A Poisson distribution is the probability distribution that results from a Poisson experiment. A probability distribution assigns a probability to possible outcomes of a random experiment. A Poisson experiment has the following properties:

- The outcomes of the experiment can be classified as either successes or failures.
- The average number of successes that occurs in a specified region is known.
- The probability that a success will occur is proportional to the size of the region.
- The probability that a success will occur in an extremely small region is virtually zero.

A Poisson random variable is the number of successes that result from a Poisson experiment. Given the mean number of successes that occur in a specified region, we can compute the Poisson probability based on the following formula:

$$! P(x; \mu) = \frac{(e^{-\mu})(\mu^x)}{x!} $$

which is also written as:

$$! Pr(X = k) = e^{-\lambda} \frac{\lambda^k}{k!} \ \ k = 0, 1, 2, \dotsc $$

### Examples

The average number of homes sold is 2 homes per day. What is the probability that exactly 3 homes will be sold tomorrow?

$$! P(3; 2) = \frac{(e^{-2}) (2^3)}{3!} $$

Calculating this in R:

e <- exp(1) ((e^-2)*(2^3))/factorial(3) [1] 0.180447 #or simply dpois(x = 3, lambda = 2) [1] 0.180447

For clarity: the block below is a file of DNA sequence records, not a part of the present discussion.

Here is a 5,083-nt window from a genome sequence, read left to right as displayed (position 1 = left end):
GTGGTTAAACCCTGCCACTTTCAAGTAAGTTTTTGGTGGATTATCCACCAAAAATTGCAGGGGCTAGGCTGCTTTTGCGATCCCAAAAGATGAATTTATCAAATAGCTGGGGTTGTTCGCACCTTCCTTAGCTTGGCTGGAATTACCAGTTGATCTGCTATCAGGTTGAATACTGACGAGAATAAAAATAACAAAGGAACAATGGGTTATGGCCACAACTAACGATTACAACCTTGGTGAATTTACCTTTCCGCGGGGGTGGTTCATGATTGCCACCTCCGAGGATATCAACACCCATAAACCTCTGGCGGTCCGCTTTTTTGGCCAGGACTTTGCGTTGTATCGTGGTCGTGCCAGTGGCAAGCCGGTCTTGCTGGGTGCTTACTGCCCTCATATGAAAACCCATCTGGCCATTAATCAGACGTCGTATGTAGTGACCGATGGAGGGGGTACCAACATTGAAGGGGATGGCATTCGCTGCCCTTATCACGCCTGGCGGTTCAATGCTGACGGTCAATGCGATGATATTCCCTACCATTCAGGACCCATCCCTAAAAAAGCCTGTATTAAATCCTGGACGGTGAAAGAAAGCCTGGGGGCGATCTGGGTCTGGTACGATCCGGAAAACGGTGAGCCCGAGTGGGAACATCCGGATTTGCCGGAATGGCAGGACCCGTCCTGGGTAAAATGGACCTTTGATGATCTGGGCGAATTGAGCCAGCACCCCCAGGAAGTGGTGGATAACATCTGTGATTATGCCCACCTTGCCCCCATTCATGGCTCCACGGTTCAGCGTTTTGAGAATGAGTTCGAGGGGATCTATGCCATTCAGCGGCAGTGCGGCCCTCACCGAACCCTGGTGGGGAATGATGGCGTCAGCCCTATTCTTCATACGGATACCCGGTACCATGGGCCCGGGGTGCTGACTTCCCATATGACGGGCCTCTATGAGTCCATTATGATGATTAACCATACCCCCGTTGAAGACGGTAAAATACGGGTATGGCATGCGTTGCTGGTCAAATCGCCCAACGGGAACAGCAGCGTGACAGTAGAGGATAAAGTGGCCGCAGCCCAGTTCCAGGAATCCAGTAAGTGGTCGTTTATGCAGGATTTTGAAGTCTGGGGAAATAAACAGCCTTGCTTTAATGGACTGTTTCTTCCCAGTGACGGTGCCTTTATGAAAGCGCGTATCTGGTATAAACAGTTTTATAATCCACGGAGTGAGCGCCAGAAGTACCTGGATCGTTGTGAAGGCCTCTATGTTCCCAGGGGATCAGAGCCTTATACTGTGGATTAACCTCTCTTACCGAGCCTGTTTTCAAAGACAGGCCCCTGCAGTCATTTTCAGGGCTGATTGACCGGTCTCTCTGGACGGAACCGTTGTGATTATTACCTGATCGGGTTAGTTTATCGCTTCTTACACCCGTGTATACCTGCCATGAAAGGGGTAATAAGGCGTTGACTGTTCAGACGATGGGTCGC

The Poisson distribution can be used to estimate the technical variance in high-throughput sequencing experiments. My basic understanding is that the variance between technical replicates can be modelled using the Poisson distribution. For more information check out this really useful discussion on Biostars.

### Calculating confidence intervals

Calculate the confidence intervals using R:

#store 1,000,000 values that follow a Poisson distribution data <- rpois(1000000,20) #functions for calculating the lower and upper tails poisson_lower_tail <- function(n) { qchisq(0.025, 2*n)/2 } poisson_upper_tail <- function(n) { qchisq(0.975, 2*(n+1))/2 } #lower limit for lambda = 20 poisson_lower_tail(20) [1] 12.21652 #upper limit for lambda = 20 poisson_upper_tail(20) [1] 30.88838 #how many values in data are lower than the lower limit table(data<poisson_lower_tail(20)) FALSE TRUE 960885 39115 #how many values in data are higher than the upper limit table(data>poisson_upper_tail(20)) FALSE TRUE 986567 13433 #what percentage of values were outside of the 95% CI (13433 + 39115) * 100 / 1000000 [1] 5.2548 hist(data) abline(v=poisson_lower_tail(20)) abline(v=poisson_upper_tail(20))

### Links

The Poisson Confidence Interval Calculator: http://www.danielsoper.com/statcalc3/calc.aspx?id=86

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